As part of my work in psychotherapy and psychoanalysis, I treat post-traumatic stress disorder (PTSD) for persons who have experienced all sorts of traumatic events at different stages of life, in the family, the community, or abroad. What I have discovered is that treatment of the aftereffects of trauma requires not only relief of suffering, but also restoring capacities for happiness and pleasure, and learning how to use the dark places in one’s life to find greater meaning and strength.
I also work with war veterans and their attorneys in civil and criminal legal situations, providing psychiatric evaluation where PTSD is an issue, and testify in court as needed.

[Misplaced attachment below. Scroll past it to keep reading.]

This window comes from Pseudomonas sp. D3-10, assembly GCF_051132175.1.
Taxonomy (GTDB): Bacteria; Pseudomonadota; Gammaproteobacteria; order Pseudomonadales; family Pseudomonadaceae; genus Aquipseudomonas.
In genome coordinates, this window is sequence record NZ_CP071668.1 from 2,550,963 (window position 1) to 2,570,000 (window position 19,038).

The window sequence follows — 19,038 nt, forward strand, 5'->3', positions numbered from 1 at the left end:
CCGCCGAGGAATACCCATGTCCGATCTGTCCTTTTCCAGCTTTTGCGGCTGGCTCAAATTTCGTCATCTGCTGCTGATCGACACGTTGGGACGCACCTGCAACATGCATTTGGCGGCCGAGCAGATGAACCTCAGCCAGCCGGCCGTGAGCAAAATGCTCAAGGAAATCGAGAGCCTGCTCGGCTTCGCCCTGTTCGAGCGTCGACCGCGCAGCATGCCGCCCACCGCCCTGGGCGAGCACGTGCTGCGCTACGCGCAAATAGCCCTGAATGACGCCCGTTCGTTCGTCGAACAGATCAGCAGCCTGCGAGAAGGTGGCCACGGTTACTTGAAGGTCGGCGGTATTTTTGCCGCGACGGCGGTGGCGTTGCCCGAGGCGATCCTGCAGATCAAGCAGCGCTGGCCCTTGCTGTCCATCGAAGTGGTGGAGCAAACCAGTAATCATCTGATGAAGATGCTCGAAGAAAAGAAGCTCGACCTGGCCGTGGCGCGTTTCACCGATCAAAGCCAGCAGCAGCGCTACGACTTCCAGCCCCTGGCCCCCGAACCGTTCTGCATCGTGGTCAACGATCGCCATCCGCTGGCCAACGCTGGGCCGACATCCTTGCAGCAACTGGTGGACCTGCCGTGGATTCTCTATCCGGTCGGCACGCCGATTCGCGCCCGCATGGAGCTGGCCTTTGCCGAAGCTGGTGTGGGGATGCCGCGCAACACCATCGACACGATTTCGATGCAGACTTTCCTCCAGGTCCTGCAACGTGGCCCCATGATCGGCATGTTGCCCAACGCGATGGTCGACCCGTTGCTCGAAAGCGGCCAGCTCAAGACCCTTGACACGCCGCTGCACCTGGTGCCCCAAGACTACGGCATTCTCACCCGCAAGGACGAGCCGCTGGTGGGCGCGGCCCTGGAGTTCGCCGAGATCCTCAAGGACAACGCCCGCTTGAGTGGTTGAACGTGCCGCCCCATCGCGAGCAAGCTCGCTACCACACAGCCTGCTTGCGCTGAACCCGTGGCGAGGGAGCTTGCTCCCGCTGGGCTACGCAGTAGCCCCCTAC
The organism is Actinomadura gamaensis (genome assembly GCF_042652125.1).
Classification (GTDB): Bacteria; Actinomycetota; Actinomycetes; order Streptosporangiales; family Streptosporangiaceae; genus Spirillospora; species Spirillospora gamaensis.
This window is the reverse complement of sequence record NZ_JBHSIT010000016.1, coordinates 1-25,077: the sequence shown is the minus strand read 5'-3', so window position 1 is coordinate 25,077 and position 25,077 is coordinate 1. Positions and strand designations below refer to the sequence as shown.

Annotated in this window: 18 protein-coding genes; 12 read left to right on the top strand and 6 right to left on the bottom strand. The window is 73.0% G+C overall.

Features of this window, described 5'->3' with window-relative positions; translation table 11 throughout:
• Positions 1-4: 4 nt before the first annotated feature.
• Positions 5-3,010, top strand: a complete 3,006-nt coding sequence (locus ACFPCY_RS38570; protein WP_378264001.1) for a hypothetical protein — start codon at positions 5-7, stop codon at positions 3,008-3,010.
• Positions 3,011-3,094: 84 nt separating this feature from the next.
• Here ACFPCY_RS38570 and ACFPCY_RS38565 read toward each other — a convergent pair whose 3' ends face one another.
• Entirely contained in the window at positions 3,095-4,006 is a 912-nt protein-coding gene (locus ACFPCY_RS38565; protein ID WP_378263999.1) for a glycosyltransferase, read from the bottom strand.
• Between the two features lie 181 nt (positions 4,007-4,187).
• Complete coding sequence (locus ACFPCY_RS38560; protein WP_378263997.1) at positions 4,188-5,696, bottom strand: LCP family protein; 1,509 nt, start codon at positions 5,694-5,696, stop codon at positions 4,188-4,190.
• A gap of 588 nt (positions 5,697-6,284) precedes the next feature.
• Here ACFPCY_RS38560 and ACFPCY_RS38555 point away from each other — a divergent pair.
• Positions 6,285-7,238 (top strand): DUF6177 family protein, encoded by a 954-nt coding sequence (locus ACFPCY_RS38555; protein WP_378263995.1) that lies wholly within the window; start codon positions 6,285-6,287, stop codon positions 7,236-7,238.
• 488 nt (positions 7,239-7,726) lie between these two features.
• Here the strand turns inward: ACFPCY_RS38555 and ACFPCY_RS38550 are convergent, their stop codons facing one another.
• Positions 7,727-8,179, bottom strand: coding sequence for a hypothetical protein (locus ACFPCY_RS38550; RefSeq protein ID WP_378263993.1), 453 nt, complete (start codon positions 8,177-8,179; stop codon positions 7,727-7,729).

I was one of a handful of clinicians who early on (1973) directed attention to PTSD in persons who served in the Viet Nam War. I then helped set up and served (for 12 years) as the national director of our country’s counseling centers for war veterans (Vet Centers) from the headquarters of the Dept. of Veterans Affairs in Washington. During that time 200 Centers, with a total staff of over 900, from Maine to Guam, saw approximately half a million war veterans with PTSD.
I went on to serve on two committees of the American Psychiatric Association which set the standards for diagnosis of PTSD (DSM IIR and DSMIV), helped organize the International Society for Traumatic Stress Studies, consulted at the State Department and the Holocaust Memorial Museum on trauma, and have given numerous presentations in the U.S. and Europe.